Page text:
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First, I have to agree with you about the size and shape of the Meridian. I have a SporTrak Map and it fits perfect.


However, if I was buying again right now and choosing between the SporTrak Pro and the Meridian, I'd go with the Meridian. I've been stung with the upgradability thing too many times. You may not use the extra memory right now, but how about next year? I want to be able to upgrade my GPS when I want to, not have to because it no longer fits my uses.


Hope this helps some. Might just be a different view of things.



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How much of Magellan's mapsend topo can I get onto a 64 mb sd card?  I would like to be able to load the whole U.S.  Is that possible with a 64 mb sd card?



This is almost 64mb of Topo. You have to break it up into four sections though before you can upload it.

One of the advantages with the Meridian Gold and an SD card is the ability to have more than one map on your gps. I use Direct Route for around town driving and routing and then switch over to my Topo map from the same card for caching and hiking and general back country travel.

As far as the waypoints go, you can have thousands of them on an SD card without even making a dent in the memory usage. They take up an incredibly small amount of memory.

Edited by Warriorrider
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I have a Sportrak Pro, and use Topo. I have fully 1/3 of the state of California in it, including the streets, topo, and POIs, and still have some memory left over. And as said previously, the waypoints use a completely different memory.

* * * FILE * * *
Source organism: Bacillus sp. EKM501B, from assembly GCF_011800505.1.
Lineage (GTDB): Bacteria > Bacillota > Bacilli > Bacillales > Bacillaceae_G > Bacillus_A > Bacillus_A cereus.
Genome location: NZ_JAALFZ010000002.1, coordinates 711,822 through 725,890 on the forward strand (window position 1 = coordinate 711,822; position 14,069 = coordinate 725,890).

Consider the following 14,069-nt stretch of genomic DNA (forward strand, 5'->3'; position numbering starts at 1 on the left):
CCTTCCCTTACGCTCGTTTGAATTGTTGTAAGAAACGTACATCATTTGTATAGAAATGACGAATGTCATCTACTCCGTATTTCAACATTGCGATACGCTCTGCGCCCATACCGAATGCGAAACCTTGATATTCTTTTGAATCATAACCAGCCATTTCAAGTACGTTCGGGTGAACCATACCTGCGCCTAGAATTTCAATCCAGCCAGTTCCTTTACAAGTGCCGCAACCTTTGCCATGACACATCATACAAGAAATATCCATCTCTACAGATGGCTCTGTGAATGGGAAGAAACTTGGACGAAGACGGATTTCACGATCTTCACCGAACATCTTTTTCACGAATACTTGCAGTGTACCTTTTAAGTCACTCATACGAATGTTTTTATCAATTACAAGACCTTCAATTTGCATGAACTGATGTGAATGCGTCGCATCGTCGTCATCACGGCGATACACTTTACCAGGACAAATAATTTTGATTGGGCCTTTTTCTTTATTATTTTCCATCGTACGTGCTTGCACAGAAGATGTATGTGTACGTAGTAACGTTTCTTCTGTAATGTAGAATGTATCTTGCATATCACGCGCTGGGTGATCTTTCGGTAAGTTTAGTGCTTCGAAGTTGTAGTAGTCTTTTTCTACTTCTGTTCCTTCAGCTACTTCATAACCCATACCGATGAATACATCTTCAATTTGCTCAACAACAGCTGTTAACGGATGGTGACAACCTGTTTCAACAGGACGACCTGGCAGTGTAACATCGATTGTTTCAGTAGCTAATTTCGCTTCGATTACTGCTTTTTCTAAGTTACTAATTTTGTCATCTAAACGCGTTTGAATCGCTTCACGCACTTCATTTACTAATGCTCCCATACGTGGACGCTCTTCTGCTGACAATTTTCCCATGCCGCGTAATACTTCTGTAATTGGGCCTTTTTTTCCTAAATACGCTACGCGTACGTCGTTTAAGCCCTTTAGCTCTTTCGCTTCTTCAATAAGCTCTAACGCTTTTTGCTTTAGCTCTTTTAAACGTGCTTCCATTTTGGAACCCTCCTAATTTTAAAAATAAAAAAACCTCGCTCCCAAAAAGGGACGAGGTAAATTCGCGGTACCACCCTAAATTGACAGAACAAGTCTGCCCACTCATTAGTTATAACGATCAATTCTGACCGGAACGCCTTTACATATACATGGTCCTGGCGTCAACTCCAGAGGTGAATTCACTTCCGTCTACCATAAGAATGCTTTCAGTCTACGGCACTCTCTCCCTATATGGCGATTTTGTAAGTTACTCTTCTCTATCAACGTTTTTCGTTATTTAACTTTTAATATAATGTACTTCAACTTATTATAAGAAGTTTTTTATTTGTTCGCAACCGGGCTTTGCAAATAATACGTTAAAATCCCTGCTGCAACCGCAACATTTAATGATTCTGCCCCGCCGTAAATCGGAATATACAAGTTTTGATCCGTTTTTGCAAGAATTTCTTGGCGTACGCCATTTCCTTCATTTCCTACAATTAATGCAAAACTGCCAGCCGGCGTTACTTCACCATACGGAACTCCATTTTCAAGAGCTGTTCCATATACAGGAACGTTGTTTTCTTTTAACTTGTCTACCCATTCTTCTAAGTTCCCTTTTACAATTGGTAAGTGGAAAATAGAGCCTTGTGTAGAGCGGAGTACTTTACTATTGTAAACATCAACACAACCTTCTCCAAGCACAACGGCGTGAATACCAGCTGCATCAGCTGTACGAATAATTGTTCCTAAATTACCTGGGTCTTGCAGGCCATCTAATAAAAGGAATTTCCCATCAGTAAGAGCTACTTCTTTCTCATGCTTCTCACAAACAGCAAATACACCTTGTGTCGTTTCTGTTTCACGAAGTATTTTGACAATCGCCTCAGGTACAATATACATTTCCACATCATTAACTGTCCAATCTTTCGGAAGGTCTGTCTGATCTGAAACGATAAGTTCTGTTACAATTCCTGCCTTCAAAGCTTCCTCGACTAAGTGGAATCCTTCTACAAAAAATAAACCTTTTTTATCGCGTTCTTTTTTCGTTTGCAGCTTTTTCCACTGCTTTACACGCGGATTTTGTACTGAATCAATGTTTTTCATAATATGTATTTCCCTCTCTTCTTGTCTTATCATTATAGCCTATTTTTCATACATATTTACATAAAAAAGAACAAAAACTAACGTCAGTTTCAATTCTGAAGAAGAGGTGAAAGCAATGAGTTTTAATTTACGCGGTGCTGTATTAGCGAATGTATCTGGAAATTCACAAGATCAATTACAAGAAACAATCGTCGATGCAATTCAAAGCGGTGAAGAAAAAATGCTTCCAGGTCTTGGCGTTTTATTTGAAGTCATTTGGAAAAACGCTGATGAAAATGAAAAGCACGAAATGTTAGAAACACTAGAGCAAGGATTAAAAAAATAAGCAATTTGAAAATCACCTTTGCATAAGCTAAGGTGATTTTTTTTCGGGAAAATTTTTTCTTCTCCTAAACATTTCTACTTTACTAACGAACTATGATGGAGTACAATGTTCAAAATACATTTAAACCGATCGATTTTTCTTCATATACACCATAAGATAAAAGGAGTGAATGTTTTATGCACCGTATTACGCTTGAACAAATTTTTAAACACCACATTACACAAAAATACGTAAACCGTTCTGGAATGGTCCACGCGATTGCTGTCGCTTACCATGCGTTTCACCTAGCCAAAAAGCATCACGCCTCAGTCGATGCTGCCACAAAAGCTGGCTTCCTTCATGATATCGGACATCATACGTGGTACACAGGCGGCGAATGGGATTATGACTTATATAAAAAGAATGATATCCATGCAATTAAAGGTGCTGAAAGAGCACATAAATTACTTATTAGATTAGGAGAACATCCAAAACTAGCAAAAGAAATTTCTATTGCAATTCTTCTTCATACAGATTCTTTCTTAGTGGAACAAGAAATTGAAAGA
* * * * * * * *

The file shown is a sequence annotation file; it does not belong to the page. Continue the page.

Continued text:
The STPro's 23MB is plenty unless you are going to be traveling an extremely large area. Of course, as also said previously, there is no such thing as too much memory!!

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SD testimonial.


I find the versatility of the SD much more useful than just the expandability.

As mentioned there is no limit to the waypoints. You can save as many 500 waypoint files as you want to the SD. I have five different Pocket Queries saved to the SD. It only takes a few clicks to switch queries.


I took a 4500 mile motorcycle trip last summer. I made a Pocket query for every region and city I was passing through. Very convenient. My friend had a Garmin GPS V. He was very upset that he had no maps or waypoints after leaving our state. I could load the caches to his PDA. However he had to manually load every waypoint.